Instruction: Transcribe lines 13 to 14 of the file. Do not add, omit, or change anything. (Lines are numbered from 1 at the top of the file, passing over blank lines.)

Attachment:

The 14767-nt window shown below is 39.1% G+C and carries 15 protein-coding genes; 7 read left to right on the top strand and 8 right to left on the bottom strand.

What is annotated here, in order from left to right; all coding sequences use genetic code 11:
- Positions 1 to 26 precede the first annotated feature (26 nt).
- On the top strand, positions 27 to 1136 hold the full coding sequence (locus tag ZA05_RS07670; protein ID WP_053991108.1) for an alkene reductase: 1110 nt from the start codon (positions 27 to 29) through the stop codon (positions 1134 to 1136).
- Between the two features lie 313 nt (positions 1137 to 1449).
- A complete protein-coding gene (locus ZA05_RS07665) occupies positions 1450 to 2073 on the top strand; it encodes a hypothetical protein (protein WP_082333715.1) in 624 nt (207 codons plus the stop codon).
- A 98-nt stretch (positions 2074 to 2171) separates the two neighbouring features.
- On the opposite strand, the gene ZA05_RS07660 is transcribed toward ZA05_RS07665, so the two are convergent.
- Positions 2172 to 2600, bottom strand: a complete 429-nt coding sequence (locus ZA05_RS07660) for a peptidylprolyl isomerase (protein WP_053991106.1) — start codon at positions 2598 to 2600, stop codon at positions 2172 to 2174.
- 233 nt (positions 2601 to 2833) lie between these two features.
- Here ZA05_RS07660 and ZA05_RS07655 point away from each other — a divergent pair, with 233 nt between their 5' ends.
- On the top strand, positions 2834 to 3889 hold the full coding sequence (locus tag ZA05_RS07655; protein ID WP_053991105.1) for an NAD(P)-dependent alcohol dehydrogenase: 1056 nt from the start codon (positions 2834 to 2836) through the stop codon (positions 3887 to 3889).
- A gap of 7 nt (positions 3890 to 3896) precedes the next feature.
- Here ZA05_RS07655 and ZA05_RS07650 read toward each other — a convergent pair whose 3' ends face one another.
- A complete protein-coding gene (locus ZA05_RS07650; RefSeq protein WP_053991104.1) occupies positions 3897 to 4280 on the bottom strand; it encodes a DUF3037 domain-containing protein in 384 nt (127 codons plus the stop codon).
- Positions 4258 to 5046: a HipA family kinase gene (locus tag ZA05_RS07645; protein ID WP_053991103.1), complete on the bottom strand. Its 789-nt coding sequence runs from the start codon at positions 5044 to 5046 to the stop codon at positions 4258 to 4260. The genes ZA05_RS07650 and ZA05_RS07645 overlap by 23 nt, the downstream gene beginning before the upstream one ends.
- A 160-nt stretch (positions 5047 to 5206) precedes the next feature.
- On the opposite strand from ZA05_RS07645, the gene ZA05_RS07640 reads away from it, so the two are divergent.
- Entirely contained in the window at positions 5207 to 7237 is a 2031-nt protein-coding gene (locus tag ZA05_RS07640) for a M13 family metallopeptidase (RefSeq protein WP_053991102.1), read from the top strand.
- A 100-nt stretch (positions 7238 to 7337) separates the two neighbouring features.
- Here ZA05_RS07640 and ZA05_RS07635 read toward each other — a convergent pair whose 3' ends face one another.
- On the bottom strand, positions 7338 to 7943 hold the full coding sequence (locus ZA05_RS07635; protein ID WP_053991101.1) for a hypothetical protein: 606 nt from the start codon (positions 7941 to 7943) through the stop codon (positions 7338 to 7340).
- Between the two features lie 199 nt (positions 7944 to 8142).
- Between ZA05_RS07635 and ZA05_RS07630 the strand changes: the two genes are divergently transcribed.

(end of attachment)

- A gap of 7 nt (positions 3890 to 3896) precedes the next feature.
- Here ZA05_RS07655 and ZA05_RS07650 read toward each other — a convergent pair whose 3' ends face one another.